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Discussion Starter #1
Hey folks,

I just got back from my first trip away in the new T5...

I was very tempted to go to Beaulieu, but I had a customer meeting in Harrogate on Thursday, and so it seemed an ideal starting point for a tour of the Yorkshire Dales and the Lake District.



Our first night was spent in a campsite at Langcliffe, near Settle. It was a decent enough site with electrical hook up and very friendly staff. Think we paid around £24 with the awning. It chucked down with rain all night, and with two wet muddy dogs in the van, I must admit my faith in the whole camping thing wavered for a moment.

At least my daughter, Jemima, had a comfortable night across the front seats in her own little cosy pod! (The roof conversion has yet to be done... (with Ansett Automotive on the 1st Sept)).



It brightened up the next day and a visit to the Ribblehead viaduct lifted my spirits. Maybe this touring lark was going to be a whole load of fun, after all!



After we'd finished wandering around at the foot of the viaduct, it was time to ring around for a campsite pitch... My missus found one in the Camping & Caravaning Club's book, but with three people, the awning and two dogs, they were trying to charge us £50!!! I think the woman at the end of the phone must have heard me swear tell Tracey to just hang up on her!

In the end, I decided a run to Cumbria was in order and one phone call to a campsite at Castlerigg got us a pitch for £24; much more like it! And..... the sun was out for a splendid evening!


http://skasouls.com/images/Castlerigg.jpg

http://skasouls.com/images/Sunset.jpg


The next day we thought we'd take a drive over to Wasdale Head to check out potential campsites, but what I thought would be an uneventful drive through some amazing scenery, turned into a unforgettable slog up Britain's steepest roads, the Wrynose and Hardknott Passes at 1:3 (33%) gradient. By the time we'd reached the steepest parts of the Hardknott Pass, we were in the clouds on slippery roads and it was touch and go at times whether we were going to make it. Very pleased (and smug) to say we did make and were able to pull into a parking spot on the other side of the summit and watch another van driver fail and have to reverse some distance back before turning round and retreat defeated.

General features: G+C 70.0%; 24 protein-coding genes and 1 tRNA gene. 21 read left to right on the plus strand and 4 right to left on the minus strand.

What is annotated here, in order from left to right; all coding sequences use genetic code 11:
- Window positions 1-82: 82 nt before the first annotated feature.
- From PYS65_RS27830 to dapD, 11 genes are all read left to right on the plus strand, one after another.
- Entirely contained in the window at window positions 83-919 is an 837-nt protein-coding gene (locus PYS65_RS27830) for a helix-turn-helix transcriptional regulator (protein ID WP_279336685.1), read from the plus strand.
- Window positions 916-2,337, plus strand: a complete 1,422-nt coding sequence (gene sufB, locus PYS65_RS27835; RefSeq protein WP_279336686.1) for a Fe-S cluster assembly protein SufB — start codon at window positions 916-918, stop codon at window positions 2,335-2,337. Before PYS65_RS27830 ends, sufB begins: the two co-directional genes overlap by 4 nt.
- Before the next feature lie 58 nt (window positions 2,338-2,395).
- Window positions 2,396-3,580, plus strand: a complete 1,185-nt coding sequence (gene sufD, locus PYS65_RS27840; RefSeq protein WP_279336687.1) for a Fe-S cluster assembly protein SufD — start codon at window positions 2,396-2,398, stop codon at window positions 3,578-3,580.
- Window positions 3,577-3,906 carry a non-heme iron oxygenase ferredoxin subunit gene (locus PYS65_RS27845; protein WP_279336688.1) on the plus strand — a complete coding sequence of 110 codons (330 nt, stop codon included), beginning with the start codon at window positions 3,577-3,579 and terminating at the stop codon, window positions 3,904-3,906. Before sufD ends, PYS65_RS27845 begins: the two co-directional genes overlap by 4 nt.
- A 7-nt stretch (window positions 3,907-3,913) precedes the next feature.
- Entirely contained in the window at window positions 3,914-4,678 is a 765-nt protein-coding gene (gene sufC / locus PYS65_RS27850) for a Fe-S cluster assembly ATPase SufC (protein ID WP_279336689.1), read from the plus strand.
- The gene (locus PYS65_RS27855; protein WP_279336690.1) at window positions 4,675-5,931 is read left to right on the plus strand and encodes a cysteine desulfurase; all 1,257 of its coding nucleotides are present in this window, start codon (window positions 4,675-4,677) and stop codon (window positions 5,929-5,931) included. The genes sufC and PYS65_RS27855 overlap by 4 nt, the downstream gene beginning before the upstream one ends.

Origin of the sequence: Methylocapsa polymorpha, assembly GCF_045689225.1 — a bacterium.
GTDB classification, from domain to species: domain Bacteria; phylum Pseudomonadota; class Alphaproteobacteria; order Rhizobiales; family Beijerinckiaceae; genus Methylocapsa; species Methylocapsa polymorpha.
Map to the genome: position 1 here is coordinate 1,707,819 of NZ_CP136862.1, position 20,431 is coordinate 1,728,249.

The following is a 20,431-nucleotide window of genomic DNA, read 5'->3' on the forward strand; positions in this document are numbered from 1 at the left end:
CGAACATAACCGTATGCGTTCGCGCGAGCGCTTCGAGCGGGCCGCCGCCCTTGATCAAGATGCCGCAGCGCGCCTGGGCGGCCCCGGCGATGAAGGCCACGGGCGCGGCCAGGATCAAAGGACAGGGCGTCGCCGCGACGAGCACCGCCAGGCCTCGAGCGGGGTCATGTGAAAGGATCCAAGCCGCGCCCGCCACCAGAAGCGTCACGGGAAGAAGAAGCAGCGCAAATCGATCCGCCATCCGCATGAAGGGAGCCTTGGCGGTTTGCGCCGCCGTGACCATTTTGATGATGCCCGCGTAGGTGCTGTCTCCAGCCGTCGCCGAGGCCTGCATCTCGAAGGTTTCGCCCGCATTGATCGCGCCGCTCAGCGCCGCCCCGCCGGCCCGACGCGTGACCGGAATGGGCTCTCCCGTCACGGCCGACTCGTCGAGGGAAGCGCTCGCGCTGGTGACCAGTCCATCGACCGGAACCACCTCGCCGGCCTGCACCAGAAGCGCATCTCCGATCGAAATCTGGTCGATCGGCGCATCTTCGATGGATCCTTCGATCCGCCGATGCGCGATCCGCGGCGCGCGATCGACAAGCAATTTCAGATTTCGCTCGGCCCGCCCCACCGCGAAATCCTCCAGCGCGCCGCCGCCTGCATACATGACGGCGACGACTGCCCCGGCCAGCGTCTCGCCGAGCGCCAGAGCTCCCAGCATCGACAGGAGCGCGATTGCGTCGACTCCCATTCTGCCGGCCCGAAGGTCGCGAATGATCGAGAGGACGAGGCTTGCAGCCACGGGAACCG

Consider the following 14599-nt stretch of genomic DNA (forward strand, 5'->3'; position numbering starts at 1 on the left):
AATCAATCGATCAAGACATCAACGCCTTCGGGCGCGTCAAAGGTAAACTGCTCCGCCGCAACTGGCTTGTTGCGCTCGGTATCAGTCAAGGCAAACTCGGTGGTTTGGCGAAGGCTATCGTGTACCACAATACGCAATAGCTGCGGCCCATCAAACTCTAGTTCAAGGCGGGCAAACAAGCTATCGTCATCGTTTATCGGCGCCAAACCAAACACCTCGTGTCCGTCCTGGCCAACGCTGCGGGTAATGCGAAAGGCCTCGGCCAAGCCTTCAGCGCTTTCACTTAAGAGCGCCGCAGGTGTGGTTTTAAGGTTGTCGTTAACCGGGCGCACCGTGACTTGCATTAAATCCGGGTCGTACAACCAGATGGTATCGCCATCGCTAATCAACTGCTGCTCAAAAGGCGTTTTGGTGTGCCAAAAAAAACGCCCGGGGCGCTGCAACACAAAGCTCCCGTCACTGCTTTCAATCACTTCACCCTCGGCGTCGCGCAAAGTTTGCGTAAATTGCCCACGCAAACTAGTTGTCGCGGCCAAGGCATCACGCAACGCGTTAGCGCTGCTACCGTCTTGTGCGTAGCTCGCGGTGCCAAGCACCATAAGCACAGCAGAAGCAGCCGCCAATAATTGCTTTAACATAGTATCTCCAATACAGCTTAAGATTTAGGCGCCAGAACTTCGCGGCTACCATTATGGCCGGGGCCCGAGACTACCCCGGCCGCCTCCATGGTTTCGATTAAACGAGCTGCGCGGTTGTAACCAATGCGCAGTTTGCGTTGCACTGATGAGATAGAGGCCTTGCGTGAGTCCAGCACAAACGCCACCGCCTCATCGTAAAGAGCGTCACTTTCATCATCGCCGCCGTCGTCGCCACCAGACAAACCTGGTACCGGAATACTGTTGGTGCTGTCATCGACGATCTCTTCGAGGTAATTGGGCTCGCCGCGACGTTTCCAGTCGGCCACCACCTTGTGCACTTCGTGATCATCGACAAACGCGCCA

http://skasouls.com/images/Wrynose.jpg

Castlerigg Farm Campsite was good enough to warrant a second night's stay but the weather was closing in again and we'd heard about the heatwave some of you were enjoying in the south, so we thought we'd try a night in the Peak District in the valiant hope that the hot weather was extending as far north as Derbyshire... It wasn't.

In the Peak District, I can definitely recommend Pindale Farm campsite in Castleton in the Edale/Hope valley... Very friendly people run the place, and after you've paid the £7 per person and £4 for electric hookup, everything else is free (showers, washing, drying etc).

I can definitely advise you against the campsite at Cooper's Farm in Edale, however.... The guy I spoke to on the phone couldn't have been more dour and miserable, and his wife was simply rude. When I mentioned my experience to the folks at Pindale Farm, they smiled knowingly.

So that summarises my first foray into the world of VW camping. The van performed admirably, we played spot-the-T5 each day and the holiday was notable for its absence of domestic rows. I think I could get into this lark. T:

Cheers.
 

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Glad your van is working for you and thanks for posting up details of camp sites. Recomendations are invaluable to all of us. cool pics as well!A:
 

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Discussion Starter #6
We chose not to go with the cab bunk, as we thought it was too pricey for what it is.... She's sleeping on an inflatable matress that's incorporated into a sleeping bag. It's a kiddies' "ready bed" that we had lying around. She took a while to get used to it on the first night, but for the rest of our tour, she loved it and was the last to get out of bed each morning. :)
 

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Thanks. We never thought of those and we have two already so I'll try one later. Is it laid directly on the seat?
 

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Yes, it is, with the seats pushed as far back away from the steering wheel as we could manage. Add the padded window covers and possibly a curtain to separate the cab from the rear part of the vehicle, and you've created a cosy little den that is an adventure all of its own for the little'n.
 
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